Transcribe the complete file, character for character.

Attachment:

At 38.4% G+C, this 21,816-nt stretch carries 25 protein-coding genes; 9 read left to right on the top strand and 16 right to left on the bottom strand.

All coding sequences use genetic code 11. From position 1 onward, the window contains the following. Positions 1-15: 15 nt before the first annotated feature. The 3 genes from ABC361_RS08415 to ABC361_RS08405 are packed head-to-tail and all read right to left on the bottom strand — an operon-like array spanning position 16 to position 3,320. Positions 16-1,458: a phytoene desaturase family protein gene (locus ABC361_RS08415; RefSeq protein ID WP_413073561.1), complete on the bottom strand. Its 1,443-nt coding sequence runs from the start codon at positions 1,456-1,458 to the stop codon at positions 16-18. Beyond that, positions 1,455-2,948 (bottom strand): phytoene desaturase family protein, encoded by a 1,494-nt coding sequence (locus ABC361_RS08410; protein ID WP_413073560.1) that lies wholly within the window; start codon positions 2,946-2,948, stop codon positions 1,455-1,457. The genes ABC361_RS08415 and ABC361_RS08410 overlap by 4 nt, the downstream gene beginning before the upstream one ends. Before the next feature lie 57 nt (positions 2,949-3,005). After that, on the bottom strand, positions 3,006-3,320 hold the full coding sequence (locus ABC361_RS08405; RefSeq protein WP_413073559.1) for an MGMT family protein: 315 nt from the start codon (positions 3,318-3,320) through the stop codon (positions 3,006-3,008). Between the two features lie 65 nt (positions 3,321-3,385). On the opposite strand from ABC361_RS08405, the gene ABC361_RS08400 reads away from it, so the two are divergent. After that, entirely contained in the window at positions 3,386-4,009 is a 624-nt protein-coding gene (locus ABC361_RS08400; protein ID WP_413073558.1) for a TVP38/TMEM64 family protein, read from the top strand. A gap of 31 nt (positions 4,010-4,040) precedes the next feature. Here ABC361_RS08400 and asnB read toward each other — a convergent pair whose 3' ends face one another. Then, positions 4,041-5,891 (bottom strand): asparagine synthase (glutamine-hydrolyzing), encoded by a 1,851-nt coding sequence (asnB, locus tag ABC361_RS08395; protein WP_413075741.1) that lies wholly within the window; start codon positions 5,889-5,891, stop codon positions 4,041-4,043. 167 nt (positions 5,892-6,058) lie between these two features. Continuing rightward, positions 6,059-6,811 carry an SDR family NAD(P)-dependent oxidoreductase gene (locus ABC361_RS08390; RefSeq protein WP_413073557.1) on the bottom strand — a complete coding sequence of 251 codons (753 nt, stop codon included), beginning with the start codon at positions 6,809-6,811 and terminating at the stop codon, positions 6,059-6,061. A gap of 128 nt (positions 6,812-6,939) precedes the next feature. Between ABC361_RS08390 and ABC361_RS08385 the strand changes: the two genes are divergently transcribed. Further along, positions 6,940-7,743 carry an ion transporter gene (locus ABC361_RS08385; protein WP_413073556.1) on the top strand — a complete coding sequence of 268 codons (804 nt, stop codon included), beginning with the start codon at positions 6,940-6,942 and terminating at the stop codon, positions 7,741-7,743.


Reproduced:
At 38.4% G+C, this 21,816-nt stretch carries 25 protein-coding genes; 9 read left to right on the top strand and 16 right to left on the bottom strand.

All coding sequences use genetic code 11. From position 1 onward, the window contains the following. Positions 1-15: 15 nt before the first annotated feature. The 3 genes from ABC361_RS08415 to ABC361_RS08405 are packed head-to-tail and all read right to left on the bottom strand — an operon-like array spanning position 16 to position 3,320. Positions 16-1,458: a phytoene desaturase family protein gene (locus ABC361_RS08415; RefSeq protein ID WP_413073561.1), complete on the bottom strand. Its 1,443-nt coding sequence runs from the start codon at positions 1,456-1,458 to the stop codon at positions 16-18. Beyond that, positions 1,455-2,948 (bottom strand): phytoene desaturase family protein, encoded by a 1,494-nt coding sequence (locus ABC361_RS08410; protein ID WP_413073560.1) that lies wholly within the window; start codon positions 2,946-2,948, stop codon positions 1,455-1,457. The genes ABC361_RS08415 and ABC361_RS08410 overlap by 4 nt, the downstream gene beginning before the upstream one ends. Before the next feature lie 57 nt (positions 2,949-3,005). After that, on the bottom strand, positions 3,006-3,320 hold the full coding sequence (locus ABC361_RS08405; RefSeq protein WP_413073559.1) for an MGMT family protein: 315 nt from the start codon (positions 3,318-3,320) through the stop codon (positions 3,006-3,008). Between the two features lie 65 nt (positions 3,321-3,385). On the opposite strand from ABC361_RS08405, the gene ABC361_RS08400 reads away from it, so the two are divergent. After that, entirely contained in the window at positions 3,386-4,009 is a 624-nt protein-coding gene (locus ABC361_RS08400; protein ID WP_413073558.1) for a TVP38/TMEM64 family protein, read from the top strand. A gap of 31 nt (positions 4,010-4,040) precedes the next feature. Here ABC361_RS08400 and asnB read toward each other — a convergent pair whose 3' ends face one another. Then, positions 4,041-5,891 (bottom strand): asparagine synthase (glutamine-hydrolyzing), encoded by a 1,851-nt coding sequence (asnB, locus tag ABC361_RS08395; protein WP_413075741.1) that lies wholly within the window; start codon positions 5,889-5,891, stop codon positions 4,041-4,043. 167 nt (positions 5,892-6,058) lie between these two features. Continuing rightward, positions 6,059-6,811 carry an SDR family NAD(P)-dependent oxidoreductase gene (locus ABC361_RS08390; RefSeq protein WP_413073557.1) on the bottom strand — a complete coding sequence of 251 codons (753 nt, stop codon included), beginning with the start codon at positions 6,809-6,811 and terminating at the stop codon, positions 6,059-6,061. A gap of 128 nt (positions 6,812-6,939) precedes the next feature. Between ABC361_RS08390 and ABC361_RS08385 the strand changes: the two genes are divergently transcribed. Further along, positions 6,940-7,743 carry an ion transporter gene (locus ABC361_RS08385; protein WP_413073556.1) on the top strand — a complete coding sequence of 268 codons (804 nt, stop codon included), beginning with the start codon at positions 6,940-6,942 and terminating at the stop codon, positions 7,741-7,743.